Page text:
However, there is great interest in the role of vaginal probiotics in the prevention of UTIs. While we do not have conclusive evidence, there is one small study on patients with recurrent UTIs that did show an intravaginal suppository of Lactobacillus crispatus did lead to a slight decrease in UTI risk.

Hopefully, there will be more research on ways to promote and restore the vaginal microbiome for patients struggling with UTIs. In the meantime, many doctors who treat UTIs recommend vaginal probiotics and eating yogurt.

What is vaginal dryness, and how can this occur?

The vagina has natural lubrication that can be lost with a change in hormone levels. The cells lining the vagina become thinner and the secretions decrease causing pain and dryness. This change in hormone levels is seen during menopause and the vaginal and urinary symptoms are called genitourinary syndrome of menopause (GSM).

Symptoms of GSM include;

  • Vaginal itching
  • Burning
  • Dryness
  • Pain with intercourse
  • Urinary urgency and frequency.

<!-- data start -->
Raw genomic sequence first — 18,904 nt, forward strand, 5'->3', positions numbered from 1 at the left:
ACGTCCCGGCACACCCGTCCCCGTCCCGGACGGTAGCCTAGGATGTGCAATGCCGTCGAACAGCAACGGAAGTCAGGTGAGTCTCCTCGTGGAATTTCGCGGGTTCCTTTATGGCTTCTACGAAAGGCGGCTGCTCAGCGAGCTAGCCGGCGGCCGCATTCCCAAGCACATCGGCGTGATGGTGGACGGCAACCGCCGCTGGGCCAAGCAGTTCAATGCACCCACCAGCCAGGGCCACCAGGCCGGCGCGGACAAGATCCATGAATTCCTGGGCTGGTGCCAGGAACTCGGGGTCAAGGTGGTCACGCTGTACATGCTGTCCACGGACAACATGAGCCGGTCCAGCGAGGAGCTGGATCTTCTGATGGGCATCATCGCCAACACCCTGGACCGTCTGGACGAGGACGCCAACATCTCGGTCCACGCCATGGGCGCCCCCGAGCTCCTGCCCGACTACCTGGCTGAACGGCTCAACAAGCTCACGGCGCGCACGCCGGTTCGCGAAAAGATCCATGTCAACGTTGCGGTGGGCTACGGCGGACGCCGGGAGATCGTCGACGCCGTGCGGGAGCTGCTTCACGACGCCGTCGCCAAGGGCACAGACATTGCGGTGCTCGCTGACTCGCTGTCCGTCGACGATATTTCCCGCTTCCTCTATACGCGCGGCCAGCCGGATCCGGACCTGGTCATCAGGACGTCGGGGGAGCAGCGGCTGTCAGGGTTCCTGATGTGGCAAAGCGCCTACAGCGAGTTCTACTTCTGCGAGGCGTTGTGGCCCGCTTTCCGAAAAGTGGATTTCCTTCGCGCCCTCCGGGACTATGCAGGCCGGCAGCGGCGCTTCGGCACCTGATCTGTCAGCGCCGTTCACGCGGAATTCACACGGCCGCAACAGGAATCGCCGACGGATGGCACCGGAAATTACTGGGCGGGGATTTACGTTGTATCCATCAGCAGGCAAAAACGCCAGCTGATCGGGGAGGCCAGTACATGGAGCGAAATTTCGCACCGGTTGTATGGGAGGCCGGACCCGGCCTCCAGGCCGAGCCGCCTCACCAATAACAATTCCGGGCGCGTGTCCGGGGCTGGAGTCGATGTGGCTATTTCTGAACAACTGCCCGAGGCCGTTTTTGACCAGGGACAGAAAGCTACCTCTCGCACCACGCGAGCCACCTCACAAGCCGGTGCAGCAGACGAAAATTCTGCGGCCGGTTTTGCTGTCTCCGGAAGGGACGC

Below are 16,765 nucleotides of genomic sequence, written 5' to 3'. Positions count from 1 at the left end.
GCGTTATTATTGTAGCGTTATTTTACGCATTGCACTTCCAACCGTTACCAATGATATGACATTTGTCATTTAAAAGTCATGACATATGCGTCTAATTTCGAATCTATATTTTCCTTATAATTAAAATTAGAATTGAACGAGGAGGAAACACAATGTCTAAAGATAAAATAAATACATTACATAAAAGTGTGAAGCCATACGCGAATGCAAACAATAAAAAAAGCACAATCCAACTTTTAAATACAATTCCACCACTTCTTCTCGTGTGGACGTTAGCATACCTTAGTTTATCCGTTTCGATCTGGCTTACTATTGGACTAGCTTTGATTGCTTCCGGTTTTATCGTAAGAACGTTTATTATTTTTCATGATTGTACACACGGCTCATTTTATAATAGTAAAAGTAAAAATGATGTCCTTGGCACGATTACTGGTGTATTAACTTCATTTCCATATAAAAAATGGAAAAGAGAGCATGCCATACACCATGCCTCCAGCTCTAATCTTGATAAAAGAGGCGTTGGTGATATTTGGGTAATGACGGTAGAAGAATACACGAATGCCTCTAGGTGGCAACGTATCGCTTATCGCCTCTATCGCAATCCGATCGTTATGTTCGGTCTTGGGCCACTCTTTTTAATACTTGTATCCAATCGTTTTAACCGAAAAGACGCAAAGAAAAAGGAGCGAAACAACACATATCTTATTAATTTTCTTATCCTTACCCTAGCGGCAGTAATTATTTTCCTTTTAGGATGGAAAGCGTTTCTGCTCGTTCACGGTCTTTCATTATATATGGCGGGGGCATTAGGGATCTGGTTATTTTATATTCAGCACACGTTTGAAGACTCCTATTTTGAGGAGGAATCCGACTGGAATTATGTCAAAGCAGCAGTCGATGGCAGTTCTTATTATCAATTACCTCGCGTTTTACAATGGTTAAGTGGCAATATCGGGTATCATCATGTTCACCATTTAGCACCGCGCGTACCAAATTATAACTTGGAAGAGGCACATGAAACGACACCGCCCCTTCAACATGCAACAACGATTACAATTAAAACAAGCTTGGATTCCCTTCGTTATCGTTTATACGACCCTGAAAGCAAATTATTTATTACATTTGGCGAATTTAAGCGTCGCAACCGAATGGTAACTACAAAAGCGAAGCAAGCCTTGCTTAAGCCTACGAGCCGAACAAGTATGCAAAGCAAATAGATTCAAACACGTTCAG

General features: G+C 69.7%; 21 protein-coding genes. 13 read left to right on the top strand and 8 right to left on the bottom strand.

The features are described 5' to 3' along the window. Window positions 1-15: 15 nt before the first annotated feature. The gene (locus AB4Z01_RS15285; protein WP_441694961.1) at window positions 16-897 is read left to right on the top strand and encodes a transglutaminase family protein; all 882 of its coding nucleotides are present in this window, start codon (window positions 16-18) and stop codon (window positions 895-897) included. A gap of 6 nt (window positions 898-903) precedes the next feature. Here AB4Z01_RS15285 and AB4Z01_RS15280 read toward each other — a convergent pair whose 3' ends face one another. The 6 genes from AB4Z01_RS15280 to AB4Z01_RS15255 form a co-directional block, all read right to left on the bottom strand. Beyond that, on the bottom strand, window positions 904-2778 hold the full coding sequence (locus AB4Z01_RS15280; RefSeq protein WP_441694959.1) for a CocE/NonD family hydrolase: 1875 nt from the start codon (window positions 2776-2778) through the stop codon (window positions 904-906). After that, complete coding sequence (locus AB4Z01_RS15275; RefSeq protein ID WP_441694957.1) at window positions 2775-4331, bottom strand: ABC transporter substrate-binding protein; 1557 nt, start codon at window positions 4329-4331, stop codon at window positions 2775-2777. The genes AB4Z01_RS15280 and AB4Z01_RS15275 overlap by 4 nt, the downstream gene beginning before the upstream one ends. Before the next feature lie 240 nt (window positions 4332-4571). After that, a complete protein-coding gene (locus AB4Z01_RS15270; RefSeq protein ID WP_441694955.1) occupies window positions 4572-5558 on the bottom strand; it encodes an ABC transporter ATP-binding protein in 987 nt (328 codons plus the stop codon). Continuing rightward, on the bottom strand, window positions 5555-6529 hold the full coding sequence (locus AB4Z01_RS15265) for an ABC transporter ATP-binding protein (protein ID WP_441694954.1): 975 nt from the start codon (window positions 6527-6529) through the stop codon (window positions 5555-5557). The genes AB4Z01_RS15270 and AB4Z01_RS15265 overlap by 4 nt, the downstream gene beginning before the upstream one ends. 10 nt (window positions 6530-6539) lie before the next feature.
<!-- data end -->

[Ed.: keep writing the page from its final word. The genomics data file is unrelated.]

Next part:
Hormonal changes are not limited to menopause. They can also be seen during breastfeeding or when taking hormonal birth control. Other medications including antiestrogen medications, certain antidepressants, and antihistamines can cause vaginal dryness as well.

According to the Cleveland Clinic, around 17% of people assigned female gender at birth between the ages of 18 and 50 years old report that they experience vaginal dryness and this increases to over 50% after menopause.

How can vaginal dryness contribute to UTIs?

The same condition of hormonal changes that cause vaginal dryness also causes the change in vaginal microbiome and pH level. This could cause an increased risk of UTIs. Talk with your doctor about if you are going through genitourinary syndrome of menopause to explore what treatment options are available to you, such as vaginal estrogen.

What does vaginal dryness feel like?

It often presents as vaginal pain, itching, burning, and pain with intercourse. Genitourinary syndrome of menopause can present very similarly to urinary tract infections. Typically UTIs are characterized by sudden onset in burning with urination, urgency, and frequency, and you may see blood in the urine. If symptoms come and go or last for long periods of time this is more consistent with lower urinary tract symptoms and are also seen during genitourinary syndrome of menopause.